Are you interested in reading more tween-related posts?’ The’ YALSA Blog‘ and the’ ALSC Blog‘ both offer information of interest to librarians who work with tweens.‘
Maryann Macdonald, author of the World War II-era novel-in-verse and 2014 Bluebonnet nominee Odette’s Secrets, will speak at USBBY’s program at the 2014 Midwinter Meeting. The event will be held Friday, January 24th at 8:00 p.m. in the Howe Room at Loew’s Hotel.
Macdonald’s historical novel is a fictionalization on the real experiences of Odette Meyers, a Parisian girl of Jewish descent who is sent into the countryside to hide with a Catholic family during the Nazi occupation. Kirkus, which gave the book a starred review, described it as “an ideal Holocaust introduction for readers unready for death-camp scenes.â€ Read More →
â€œYou play Minecraft at work?â€ Sometimes my friends get jealous, so I explain: â€œYeah, I play Minecraft at work, but I’m usually running around the lab helping people, and there’s more to it than just playing the game – it’s about building community.â€ Playing Minecraft at the library is a way to get kids in the door and create connections. That I’m a fan of Minecraft outside of work serves as another layer of common ground.
I’ve been playing Minecraft in our computer lab with groups of kids and teens for about two years now. We’ve done a lot of different things with the game: free play, adventure maps, working together to survive, player vs. player battles, redstone circuits, pixel art. At times we’ve played every other week, sometimes once a month, sometimes once over the summer. I’ve gotten to know my Minecraft kids pretty well. I know that they are creative and knowledgeable about the details of the game. I know who loves to explore, who is a fearless monster fighter, who can give me a porkchop when my food meter is low, and who knows how to build a shelter where no zombie will ever find us. And they know me this way as well. They know I probably have a secret shelter hidden somewhere, that if they need a place to hide they can come in, and that my avatar is probably standing there doing nothing because I left myself logged in while I got up to help someone at their computer.
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Working with tweens can be fun and also frustrating. My branch will have a large after school crowd of tweens but they’re not at the library to attend a program or hang out. Instead they are at the library to meet with a tutor, work on homework, or grab a book quickly before they rush off to their extracurricular activities. No matter how much we advertise programs to this age group, our attendance can sometimes be low. Or at least it feels low when we’ve put a lot of effort into planning a program that we hope will be a big success.
It’s hard to get caught up in numbers and statistics when it comes to programming. It’s also hard not to compare programs with each other. Sometimes I think about how we can get a group of 30 or more toddlers for storytime but I’m lucky if I can get a few tweens for a program.
But I can’t get caught up in measuring program success by numbers. Instead I focus on the stories. Like the middle schooler who came to every single Hunger Games program we provided last year, won the movie tickets in the giveaway, and came to the library this year and said “thank you so much for having those programs about The Hunger Games! They were my favorite and I met my best friend-and we’re still friends today and we met at the library.”
Or the tween who attended a recent program and was excited to win a set of books she hadn’t read yet.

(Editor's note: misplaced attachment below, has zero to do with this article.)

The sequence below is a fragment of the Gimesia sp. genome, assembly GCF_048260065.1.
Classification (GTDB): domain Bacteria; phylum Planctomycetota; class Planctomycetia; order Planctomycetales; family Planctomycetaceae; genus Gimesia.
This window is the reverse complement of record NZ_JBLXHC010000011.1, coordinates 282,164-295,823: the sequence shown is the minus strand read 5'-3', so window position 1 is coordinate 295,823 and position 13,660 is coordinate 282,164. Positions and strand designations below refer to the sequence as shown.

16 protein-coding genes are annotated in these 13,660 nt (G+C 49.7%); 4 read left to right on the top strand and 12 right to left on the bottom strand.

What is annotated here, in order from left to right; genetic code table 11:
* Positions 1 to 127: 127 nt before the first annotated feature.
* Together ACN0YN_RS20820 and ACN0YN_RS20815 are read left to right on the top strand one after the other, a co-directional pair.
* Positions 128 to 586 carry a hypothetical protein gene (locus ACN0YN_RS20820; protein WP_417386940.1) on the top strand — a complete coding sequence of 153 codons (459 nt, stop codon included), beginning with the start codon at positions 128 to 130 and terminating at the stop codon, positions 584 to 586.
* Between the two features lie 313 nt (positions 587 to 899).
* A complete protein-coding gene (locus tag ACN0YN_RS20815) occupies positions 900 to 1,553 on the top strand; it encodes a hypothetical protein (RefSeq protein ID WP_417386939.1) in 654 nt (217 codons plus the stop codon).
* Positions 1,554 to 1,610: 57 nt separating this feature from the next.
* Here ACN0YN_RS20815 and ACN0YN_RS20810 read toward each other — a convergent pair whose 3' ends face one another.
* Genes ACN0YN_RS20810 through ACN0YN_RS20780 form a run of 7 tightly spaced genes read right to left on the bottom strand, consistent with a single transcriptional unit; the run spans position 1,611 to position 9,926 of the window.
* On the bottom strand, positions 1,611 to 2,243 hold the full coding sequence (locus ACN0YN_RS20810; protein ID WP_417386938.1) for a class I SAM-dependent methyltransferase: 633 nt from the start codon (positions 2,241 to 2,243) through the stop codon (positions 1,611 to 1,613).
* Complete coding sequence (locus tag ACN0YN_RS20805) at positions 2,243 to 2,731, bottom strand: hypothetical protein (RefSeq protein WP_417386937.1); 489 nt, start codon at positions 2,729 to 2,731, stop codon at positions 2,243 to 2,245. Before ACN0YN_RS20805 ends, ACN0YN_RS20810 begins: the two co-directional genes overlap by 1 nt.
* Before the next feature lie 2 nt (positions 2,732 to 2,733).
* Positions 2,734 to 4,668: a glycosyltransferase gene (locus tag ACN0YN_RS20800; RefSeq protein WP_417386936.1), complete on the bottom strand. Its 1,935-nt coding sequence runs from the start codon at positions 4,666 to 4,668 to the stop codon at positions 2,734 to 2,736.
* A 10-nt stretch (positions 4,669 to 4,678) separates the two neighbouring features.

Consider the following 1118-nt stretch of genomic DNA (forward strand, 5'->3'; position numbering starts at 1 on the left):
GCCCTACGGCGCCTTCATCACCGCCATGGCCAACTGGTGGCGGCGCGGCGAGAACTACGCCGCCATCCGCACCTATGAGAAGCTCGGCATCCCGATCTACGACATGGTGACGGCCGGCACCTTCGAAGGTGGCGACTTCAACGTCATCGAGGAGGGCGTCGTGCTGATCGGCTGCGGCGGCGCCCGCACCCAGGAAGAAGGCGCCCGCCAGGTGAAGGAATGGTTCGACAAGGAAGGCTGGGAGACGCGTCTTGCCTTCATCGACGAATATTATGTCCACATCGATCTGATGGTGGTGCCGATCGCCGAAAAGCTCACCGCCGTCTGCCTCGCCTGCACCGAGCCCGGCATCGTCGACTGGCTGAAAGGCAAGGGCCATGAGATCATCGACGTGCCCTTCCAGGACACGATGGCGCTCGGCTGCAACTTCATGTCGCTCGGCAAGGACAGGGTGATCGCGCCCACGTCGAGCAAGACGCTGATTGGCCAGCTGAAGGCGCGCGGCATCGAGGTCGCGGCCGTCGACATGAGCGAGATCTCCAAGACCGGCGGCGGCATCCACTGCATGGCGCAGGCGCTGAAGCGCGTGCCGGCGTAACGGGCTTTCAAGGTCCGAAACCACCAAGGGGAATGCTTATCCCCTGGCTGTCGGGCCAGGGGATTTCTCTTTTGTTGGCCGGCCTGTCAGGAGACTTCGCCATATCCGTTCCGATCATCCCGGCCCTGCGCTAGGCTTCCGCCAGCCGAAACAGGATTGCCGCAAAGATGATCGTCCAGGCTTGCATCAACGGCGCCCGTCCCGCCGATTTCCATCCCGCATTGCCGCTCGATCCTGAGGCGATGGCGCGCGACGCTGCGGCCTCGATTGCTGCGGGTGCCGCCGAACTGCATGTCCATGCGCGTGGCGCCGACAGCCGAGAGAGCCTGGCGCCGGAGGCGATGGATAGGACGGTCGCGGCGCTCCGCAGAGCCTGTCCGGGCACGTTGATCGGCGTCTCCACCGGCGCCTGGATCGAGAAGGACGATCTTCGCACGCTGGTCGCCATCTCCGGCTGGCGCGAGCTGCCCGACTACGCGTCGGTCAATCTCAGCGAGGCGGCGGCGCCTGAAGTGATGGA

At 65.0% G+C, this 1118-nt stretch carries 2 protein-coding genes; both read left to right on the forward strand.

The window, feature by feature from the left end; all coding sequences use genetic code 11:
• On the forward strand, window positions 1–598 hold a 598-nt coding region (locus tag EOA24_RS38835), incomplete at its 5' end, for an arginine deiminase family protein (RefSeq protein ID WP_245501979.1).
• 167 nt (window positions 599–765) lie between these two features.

Or the tween who gets excited to meet someone else who shares their interests when they thought’ they were the only one who liked Doctor Who, or Origami Yoda, or Cupcake Club.
When I feel down about tween programs and wonder what we could do better to reach this age group, I remind myself of all that we have provided for tweens and that we are successful. We are providing a place for tweens to come, meet other tweens, and participate in a program just for them-and that’s a success.
Are you interested in reading more tween-related posts?’ The YALSA Blog and the ALSC Blog both offer information of interest to librarians who work with tweens.‘
DeSTEMber is sponsored by Girlstart, an organization whose mission involves empowering girls to continue STEM studies, an ambitious goal considering the White House estimates only a mere 24% of scientists and engineers are women. If you’re not particularly science-oriented, promoting STEM can seem daunting, bit Girlstart’s associated website provides a wealth of programming ideas, many in online modules, as well as an archive of DeSTEMber content from 2012. There are synchronous guest lectures planned from many top-flight science centers and zoos around the country as well, so all you have to do is dial in.
Ways to connect with DeSTEMber 2013 from Girlstart:
1. Join Girlstart’s exclusive ‘Girlstart for Educators’ Google+ community‘ to receive our DeSTEMber activities before we release them to the public.
2. Request to get your classroom involved to participate live with virtual guest speakers here.
3. Download State and National Standards aligned DeSTEMber calendar here: 2012 and 2013.
4. Follow #deSTEMber to share your classroom photos on Twitter, Facebook and Google+.
5. Click here for DeSTEMber 2012!
The YALSAblog will join in DeSTEMber throughout the month, sharing exceptional STEM programming and resources for teens and tweens. And Kelly Czarnecki will be highlighting a range of Learning Labs supported by the Macarthur Foundation, and your imagination is bound to be sparked by these spaces and programs in museums and libraries across the country. We hope this constructivist movement will provide a nice antidote to the consumerism of the season.
by author Jonathan Friesen
I awoke from my nap to this sight: My son, eight-years old, standing on the deck. I saw him through my bedroom window, and watched as he stared up at the sky.
He began to conduct. With large flourishes, that kid swept his arms to and fro, and the rain fell, soft at first and then harder and harder as he gestured with more drama. He was soaked, and he was in his glory. Finally, the rain slowed, and the wind died. He held his hands above his head for a good half minute, silencing the last drop. My son turned, paused and turned back, waving at the clouds, thanking the One who for five minutes gave him control of the sky.
He has absolutely no interest in dystopians.
My eight-year old stares with eyes of wonder at the everyday of life. Sudden storms, the new kittens, the old oak. He shrugs off the hundreds of controls placed on his very regulated existence: get up at seven, gather the chicken eggs, don a fresh shirt, etc. The rules and regulations that order his young world don’t bother him in the least. Read More →